String Quartet No. 13 (Dvořák)

From Wikipedia, the free encyclopedia
Jump to navigation Jump to search

Antonín Dvořák composed his String Quartet No. 13 in G major, Op. 106, (B. 192), between November 11 and December 9, 1895.[1] 1895 was an eventful year for him: he returned to Europe from America in April, and his sister-in-law (who had been his first love) died in May. Upon finishing No. 13, he took back up his No. 14 (Op. 105) in A-flat major, which he had begun before this quartet and finished it on December 30 of that year.[1] The quartet in G major was given its first performance by the Bohemian Quartet in Prague, on October 9th 1896.[1]


The string quartet contains four movements and lasts around 35 minutes. The movements are as follows:[2][1]

  1. Allegro moderato in G major and 2
    The 'playful, fluttering principal theme with which the movement opens' is followed by a seemingly remote second theme and countermelody, all of which becomes subject to some 'masterly' development (Šourek).
  2. Adagio ma non troppo in E-flat major and 3
    Described by Šourek as 'one of the loveliest and most profound slow movements in Dvorak's creation'.
  3. Molto vivace in B minor and 3
    More like a rondo, with episodes in A flat major and D major for trios, than a typical scherzo (as is more often found in this place in a string quartet in the Romantic music era).
  4. Finale. Andante sostenuto — Allegro con fuoco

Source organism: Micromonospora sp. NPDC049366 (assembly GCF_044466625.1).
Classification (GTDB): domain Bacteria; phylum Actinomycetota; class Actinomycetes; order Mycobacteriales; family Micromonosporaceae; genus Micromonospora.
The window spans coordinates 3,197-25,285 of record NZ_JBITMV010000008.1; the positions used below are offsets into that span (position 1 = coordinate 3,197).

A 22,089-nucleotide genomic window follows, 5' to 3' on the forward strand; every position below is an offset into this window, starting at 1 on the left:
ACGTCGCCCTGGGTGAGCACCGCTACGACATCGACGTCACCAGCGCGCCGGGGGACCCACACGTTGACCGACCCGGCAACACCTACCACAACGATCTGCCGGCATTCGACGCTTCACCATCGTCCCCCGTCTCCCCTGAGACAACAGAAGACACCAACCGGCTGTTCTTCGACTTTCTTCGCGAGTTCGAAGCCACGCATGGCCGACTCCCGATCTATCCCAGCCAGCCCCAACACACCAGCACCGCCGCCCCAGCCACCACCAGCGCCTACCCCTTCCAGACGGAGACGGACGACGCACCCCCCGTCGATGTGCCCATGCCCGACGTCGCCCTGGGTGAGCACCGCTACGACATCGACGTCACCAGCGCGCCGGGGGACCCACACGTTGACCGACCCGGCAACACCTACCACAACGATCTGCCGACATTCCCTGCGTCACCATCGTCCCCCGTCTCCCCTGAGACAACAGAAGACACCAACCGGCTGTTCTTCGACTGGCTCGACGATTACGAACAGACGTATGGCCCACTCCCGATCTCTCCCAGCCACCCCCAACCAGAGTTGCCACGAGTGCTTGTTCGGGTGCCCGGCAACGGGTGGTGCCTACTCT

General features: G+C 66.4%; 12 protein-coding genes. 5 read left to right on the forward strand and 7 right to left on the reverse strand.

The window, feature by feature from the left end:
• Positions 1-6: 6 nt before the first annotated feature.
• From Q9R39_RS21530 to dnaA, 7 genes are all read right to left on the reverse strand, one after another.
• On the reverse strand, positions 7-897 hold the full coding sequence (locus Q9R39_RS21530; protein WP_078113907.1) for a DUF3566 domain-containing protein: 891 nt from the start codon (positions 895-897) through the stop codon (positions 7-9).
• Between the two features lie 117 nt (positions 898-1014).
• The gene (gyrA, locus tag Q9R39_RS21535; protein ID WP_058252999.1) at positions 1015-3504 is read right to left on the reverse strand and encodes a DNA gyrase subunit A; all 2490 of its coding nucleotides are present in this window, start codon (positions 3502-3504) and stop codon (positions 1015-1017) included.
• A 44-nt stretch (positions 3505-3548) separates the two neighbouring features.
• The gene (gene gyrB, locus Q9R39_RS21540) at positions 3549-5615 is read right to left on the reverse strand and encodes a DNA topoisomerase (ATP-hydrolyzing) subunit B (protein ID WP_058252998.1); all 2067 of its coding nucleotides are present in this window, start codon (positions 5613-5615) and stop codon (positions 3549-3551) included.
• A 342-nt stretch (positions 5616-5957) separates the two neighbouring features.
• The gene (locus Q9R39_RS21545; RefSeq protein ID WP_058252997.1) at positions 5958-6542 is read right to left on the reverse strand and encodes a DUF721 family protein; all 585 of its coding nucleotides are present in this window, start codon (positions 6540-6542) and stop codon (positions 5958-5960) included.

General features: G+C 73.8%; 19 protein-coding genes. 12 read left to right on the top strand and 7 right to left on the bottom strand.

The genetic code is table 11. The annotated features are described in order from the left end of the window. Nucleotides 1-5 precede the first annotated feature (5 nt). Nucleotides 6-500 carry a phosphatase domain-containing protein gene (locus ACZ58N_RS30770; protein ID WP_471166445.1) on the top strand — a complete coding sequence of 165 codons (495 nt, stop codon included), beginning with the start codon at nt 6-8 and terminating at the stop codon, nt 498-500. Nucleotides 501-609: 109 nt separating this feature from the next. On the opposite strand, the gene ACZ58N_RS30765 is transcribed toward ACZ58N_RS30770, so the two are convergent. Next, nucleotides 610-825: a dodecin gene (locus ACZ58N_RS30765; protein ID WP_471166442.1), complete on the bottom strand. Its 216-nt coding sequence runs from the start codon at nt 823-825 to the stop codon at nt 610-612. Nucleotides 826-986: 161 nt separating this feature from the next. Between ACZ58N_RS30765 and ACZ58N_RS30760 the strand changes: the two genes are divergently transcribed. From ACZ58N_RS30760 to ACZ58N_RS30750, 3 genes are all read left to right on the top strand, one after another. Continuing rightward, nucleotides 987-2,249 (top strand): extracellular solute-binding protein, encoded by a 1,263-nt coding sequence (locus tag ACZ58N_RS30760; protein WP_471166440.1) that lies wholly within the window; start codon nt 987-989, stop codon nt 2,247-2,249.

The brief Andante sostenuto, which is in 4
    "common" time, introduces a vigorous finale in 2
    time, and interrupts it toward the end of the work. The finale is in the work's main key of G major.
Andante sostenuto opening to the quartet's finale

(Dvořák's works have a confusing history of conflicting opus numbers, and so Jarmil Burghauser catalogued them more consistently in his book Antonín Dvořák; thematický katalog, bibliografie, přehled života a díla (Antonín Dvořák: Thematic Catalog, Bibliography, Life and Work), first published in 1960. It is because of this that Antonín Dvořák's compositions have Burghauser numbers used sometimes to identify them, with 192 used for this quartet.)[2]


  1. ^ a b c d Otakar Šourek; Roberta Finlayson Samsour (Translator). The Chamber Music of Antonín Dvořák. Czechoslovakia: Artia. Retrieved 14 March 2018.
  2. ^ a b String Quartet No.13, Op.106 (Dvořák, Antonín) -Section 'General Information' at, accessed 14 March 2018

Sources (Hardcopy)[edit]

  • Notes to the Chilingirian Quartet recording of the Quartet, made in 1991 (Chandos 8874)
  • Dvořák, Antonín. Five Late String Quartets. New York: Dover Publications, 1986. ISBN 0-486-25135-7. Reprint of N. Simrock of Berlin publications - string quartets nos. 10–14 originally published 1879-96.

External links[edit]